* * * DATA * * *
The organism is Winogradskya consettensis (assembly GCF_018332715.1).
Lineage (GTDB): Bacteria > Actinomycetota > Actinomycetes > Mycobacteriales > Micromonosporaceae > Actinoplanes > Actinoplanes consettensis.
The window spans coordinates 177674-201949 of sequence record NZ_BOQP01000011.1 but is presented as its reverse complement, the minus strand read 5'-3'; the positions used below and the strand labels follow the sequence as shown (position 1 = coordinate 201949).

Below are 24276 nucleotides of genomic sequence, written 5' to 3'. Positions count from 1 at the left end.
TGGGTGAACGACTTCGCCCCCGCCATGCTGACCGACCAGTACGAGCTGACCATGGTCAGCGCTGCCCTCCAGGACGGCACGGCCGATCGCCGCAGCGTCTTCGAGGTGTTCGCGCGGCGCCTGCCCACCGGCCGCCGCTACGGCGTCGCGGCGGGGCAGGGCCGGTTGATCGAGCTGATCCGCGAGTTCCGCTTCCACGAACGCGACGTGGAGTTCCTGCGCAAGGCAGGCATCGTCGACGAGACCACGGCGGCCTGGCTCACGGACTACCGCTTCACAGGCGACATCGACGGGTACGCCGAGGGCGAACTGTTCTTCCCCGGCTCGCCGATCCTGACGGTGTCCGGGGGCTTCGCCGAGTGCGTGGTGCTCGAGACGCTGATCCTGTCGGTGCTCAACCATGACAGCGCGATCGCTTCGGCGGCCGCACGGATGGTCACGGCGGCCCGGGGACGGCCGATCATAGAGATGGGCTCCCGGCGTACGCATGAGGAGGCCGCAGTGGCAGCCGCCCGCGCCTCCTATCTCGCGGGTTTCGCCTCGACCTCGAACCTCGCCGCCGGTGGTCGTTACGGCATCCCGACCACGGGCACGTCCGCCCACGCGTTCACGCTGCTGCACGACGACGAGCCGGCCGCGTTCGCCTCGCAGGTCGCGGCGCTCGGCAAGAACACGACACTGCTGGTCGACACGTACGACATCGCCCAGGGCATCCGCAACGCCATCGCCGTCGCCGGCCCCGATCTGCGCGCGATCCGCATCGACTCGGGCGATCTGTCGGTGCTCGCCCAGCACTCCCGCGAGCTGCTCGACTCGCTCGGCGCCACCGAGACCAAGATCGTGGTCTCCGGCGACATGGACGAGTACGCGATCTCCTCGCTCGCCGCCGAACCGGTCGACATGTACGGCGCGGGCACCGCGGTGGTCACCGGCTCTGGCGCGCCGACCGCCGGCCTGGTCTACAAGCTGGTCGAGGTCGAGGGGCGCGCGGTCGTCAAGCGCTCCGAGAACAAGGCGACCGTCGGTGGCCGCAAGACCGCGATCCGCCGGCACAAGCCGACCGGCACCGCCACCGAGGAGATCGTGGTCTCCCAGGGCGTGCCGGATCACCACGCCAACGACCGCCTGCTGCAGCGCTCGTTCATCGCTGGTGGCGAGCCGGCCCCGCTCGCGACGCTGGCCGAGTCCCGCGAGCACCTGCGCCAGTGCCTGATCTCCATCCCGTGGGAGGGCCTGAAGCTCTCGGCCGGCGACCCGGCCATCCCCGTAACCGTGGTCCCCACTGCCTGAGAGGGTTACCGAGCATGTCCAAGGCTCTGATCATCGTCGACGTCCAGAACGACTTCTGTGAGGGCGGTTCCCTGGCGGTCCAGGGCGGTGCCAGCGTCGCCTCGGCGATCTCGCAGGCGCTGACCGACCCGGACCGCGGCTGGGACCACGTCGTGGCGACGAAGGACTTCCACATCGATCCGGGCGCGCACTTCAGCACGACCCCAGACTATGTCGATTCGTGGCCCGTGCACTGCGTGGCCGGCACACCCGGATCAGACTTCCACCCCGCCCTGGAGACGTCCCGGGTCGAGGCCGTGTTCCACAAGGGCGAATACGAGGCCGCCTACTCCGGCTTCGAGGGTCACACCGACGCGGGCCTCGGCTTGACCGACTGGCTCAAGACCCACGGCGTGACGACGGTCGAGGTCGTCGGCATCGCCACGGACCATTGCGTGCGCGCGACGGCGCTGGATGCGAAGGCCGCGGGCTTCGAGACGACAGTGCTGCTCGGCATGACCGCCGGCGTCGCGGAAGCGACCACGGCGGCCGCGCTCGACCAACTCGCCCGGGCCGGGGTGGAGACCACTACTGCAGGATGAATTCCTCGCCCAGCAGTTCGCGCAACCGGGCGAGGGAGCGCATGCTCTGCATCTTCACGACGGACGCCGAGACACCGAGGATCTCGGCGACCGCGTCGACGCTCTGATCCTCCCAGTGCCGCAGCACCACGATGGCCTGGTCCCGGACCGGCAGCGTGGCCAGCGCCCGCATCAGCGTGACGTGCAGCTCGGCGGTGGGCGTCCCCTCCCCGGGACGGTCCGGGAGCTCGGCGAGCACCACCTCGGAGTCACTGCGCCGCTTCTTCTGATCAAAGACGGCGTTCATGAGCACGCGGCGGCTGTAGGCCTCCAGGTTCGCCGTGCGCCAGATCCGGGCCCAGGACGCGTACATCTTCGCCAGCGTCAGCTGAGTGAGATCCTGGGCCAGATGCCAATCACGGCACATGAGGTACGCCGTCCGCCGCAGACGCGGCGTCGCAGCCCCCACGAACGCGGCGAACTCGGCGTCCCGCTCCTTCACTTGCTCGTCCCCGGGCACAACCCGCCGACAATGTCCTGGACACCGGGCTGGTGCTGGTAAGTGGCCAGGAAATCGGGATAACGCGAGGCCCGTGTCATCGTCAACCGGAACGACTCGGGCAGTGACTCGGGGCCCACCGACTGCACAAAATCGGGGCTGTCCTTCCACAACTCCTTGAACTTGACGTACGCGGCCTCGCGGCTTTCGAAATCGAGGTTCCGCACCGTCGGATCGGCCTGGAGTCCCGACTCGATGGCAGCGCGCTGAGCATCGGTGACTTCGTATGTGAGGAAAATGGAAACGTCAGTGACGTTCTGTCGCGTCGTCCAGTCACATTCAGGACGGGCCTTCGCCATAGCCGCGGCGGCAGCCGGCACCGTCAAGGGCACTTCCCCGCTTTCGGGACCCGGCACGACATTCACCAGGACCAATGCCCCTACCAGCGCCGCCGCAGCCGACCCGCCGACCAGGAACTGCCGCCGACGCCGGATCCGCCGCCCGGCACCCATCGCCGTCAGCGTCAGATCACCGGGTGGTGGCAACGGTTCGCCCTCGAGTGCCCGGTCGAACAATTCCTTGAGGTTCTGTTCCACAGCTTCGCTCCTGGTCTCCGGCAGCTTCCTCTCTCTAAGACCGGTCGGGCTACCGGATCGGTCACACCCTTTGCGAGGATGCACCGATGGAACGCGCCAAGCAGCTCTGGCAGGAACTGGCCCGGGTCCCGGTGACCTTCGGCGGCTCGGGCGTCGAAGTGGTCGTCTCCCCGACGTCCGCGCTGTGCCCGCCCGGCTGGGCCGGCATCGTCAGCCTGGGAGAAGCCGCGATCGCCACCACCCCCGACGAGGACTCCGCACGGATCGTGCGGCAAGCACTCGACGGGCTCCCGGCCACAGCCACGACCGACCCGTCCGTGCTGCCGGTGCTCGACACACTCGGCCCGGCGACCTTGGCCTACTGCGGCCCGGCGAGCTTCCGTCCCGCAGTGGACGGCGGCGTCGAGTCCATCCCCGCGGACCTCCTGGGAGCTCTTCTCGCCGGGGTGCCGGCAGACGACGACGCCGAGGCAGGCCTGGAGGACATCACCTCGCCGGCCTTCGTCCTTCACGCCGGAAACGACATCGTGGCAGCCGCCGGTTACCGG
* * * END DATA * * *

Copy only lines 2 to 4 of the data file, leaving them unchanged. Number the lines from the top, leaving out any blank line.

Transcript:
Lineage (GTDB): Bacteria > Actinomycetota > Actinomycetes > Mycobacteriales > Micromonosporaceae > Actinoplanes > Actinoplanes consettensis.
The window spans coordinates 177674-201949 of sequence record NZ_BOQP01000011.1 but is presented as its reverse complement, the minus strand read 5'-3'; the positions used below and the strand labels follow the sequence as shown (position 1 = coordinate 201949).

Below are 24276 nucleotides of genomic sequence, written 5' to 3'. Positions count from 1 at the left end.